Propaganda and Democracy: The American Experience of Media and Mass Persuasion

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Cambridge University Press, 1997 - Language Arts & Disciplines - 332 pages
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This is the first comprehensive study on the relationship of propaganda to participatory democracy in the United States during the twentieth century. The Muckrackers were the first critics to question whether the standard practices of communications industries, such as advertising and public relations, undermined the ability of citizens to gather enough reliable information in order to participate meaningfully in society. The communications industry has countered that propaganda merely circulates socially useful information in an efficient manner and further, that propaganda is harmless to democracy because of competition and professional codes. This study critically examines these various schools of thought in an effort to determine and understand the contribution and effects of propaganda in a democratic society.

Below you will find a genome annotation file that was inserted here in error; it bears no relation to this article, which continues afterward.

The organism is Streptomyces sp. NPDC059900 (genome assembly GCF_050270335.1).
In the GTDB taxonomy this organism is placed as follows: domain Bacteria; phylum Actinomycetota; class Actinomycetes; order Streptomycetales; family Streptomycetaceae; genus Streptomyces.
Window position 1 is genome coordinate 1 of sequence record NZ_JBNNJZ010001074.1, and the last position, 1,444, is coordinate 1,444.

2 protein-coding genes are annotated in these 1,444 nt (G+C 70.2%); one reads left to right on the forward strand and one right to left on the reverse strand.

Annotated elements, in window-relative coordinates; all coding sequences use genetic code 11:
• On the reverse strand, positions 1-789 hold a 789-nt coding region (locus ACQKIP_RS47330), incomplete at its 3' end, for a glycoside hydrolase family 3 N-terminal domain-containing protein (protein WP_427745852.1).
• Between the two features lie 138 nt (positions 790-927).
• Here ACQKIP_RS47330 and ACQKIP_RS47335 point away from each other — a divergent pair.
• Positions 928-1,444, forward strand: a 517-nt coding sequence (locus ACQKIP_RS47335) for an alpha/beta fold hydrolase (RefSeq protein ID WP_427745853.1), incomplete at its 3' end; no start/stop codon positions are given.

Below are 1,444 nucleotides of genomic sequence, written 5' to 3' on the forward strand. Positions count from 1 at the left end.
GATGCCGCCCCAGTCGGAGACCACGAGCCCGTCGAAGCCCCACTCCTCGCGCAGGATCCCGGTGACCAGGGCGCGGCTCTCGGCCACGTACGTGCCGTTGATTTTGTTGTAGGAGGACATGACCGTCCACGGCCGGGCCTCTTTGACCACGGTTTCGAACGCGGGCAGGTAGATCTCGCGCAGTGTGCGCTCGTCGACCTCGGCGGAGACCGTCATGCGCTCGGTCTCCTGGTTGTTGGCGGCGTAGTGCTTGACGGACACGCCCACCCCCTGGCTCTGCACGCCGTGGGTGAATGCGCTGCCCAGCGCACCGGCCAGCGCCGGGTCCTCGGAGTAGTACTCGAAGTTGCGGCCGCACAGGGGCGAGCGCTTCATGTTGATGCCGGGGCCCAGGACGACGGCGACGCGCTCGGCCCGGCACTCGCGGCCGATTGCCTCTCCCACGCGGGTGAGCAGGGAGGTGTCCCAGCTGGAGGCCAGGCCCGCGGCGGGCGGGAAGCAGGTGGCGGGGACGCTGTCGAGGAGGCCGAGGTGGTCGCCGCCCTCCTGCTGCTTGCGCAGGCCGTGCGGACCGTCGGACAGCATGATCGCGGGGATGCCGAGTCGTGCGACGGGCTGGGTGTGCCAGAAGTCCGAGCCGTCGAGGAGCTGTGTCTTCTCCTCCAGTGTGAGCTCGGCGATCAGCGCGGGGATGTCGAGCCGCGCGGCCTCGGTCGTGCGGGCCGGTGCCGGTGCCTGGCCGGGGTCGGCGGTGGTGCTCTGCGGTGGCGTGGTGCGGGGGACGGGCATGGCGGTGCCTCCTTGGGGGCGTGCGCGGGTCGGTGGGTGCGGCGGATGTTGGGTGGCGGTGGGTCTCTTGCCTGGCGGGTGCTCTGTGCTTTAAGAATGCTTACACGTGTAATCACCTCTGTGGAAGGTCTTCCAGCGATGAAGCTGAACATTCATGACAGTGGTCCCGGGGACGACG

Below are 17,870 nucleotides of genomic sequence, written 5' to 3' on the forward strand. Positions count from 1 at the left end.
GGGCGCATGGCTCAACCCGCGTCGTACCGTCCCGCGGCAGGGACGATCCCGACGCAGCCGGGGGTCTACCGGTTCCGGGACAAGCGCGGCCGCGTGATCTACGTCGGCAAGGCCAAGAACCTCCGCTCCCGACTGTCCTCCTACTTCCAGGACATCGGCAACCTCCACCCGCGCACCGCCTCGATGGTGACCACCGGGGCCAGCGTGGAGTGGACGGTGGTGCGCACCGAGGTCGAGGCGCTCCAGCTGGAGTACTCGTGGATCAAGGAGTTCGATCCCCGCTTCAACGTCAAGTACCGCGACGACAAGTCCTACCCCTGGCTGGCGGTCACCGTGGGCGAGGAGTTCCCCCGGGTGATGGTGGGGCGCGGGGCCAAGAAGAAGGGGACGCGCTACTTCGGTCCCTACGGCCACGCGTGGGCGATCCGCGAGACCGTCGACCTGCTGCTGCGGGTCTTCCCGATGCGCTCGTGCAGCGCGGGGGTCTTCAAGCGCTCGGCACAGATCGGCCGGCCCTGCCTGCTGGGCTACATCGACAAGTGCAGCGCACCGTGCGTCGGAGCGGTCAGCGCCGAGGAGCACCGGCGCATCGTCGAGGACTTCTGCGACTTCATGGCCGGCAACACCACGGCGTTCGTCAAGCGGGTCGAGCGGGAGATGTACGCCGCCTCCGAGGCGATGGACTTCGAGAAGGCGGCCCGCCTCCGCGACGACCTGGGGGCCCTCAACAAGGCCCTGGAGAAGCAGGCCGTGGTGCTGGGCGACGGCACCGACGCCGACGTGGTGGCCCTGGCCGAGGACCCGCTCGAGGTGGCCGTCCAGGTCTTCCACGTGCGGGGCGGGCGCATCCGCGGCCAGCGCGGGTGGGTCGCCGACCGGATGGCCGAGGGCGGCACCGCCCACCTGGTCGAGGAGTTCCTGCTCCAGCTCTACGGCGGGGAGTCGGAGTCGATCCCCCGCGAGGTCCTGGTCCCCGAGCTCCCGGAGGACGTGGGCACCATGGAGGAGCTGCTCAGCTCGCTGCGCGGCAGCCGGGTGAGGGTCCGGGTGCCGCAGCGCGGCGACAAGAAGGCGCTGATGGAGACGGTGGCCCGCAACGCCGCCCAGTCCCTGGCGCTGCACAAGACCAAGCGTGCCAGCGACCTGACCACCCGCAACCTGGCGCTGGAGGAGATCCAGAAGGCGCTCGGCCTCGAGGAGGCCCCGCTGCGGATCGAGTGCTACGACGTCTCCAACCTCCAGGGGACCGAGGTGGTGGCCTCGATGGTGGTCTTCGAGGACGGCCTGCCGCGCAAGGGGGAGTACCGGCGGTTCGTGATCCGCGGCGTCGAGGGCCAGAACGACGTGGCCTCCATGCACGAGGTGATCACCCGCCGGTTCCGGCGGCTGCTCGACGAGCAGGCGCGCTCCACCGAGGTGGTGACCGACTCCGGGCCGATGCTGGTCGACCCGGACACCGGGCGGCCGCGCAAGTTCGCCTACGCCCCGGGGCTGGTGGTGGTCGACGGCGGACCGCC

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Contents

The Progressive Propaganda Critics
22
Managed Democracy
53
Protecting the Public
92
Propaganda Analysis Incorporated
129
Propaganda for Democracy
178
The New Communication Or the Old Propaganda?
224
Rediscovering Propaganda
262
Notes
272
Name Index
311
Subject Index
318
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